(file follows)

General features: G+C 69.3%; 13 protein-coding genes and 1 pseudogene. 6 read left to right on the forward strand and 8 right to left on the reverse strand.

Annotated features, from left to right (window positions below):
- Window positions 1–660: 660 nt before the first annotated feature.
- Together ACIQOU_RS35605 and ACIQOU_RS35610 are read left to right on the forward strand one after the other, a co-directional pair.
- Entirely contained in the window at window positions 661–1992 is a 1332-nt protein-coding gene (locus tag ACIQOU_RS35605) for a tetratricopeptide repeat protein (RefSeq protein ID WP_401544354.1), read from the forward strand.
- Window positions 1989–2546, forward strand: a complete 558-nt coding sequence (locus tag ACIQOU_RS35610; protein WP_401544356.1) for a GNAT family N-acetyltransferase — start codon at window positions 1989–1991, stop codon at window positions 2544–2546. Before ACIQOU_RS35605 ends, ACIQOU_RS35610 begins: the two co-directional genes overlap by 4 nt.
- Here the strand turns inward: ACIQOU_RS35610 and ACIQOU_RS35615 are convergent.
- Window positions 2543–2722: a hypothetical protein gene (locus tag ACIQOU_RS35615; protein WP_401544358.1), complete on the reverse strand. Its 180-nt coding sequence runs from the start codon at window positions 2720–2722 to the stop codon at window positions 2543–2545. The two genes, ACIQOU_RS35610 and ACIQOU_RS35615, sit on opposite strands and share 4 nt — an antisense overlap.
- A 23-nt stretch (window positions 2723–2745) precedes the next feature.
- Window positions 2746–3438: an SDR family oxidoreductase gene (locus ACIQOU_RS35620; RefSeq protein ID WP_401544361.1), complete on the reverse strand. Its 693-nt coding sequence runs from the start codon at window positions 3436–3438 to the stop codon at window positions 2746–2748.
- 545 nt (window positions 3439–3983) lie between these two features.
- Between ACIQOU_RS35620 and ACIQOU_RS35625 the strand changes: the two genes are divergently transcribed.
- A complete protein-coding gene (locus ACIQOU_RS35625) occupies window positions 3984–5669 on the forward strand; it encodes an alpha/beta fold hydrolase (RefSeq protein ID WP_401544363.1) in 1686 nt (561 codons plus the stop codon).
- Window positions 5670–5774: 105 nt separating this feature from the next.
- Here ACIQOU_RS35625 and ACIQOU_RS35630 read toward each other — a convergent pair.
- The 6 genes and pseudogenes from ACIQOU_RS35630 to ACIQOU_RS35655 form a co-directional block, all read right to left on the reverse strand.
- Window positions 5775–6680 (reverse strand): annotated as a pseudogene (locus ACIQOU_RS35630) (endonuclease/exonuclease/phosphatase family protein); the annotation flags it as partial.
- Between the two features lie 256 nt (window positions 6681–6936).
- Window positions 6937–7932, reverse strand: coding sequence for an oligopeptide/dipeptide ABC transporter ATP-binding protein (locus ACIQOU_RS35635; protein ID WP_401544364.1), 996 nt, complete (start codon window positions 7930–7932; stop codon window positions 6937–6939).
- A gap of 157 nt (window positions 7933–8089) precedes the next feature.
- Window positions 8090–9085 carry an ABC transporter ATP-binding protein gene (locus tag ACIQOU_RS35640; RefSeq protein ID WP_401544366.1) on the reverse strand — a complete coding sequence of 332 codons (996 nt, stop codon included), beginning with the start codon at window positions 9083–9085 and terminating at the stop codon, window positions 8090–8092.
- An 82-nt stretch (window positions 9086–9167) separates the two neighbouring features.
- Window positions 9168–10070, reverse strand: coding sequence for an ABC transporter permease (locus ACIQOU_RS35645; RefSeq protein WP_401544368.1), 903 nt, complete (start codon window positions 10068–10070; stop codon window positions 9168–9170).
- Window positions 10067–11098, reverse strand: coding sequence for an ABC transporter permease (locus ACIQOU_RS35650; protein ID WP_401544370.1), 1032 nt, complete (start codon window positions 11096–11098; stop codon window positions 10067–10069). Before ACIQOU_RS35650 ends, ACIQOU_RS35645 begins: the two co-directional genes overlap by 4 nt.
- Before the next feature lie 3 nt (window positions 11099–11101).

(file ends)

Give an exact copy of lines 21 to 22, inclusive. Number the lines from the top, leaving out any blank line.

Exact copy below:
- Window positions 8090–9085 carry an ABC transporter ATP-binding protein gene (locus tag ACIQOU_RS35640; RefSeq protein ID WP_401544366.1) on the reverse strand — a complete coding sequence of 332 codons (996 nt, stop codon included), beginning with the start codon at window positions 9083–9085 and terminating at the stop codon, window positions 8090–8092.
- An 82-nt stretch (window positions 9086–9167) separates the two neighbouring features.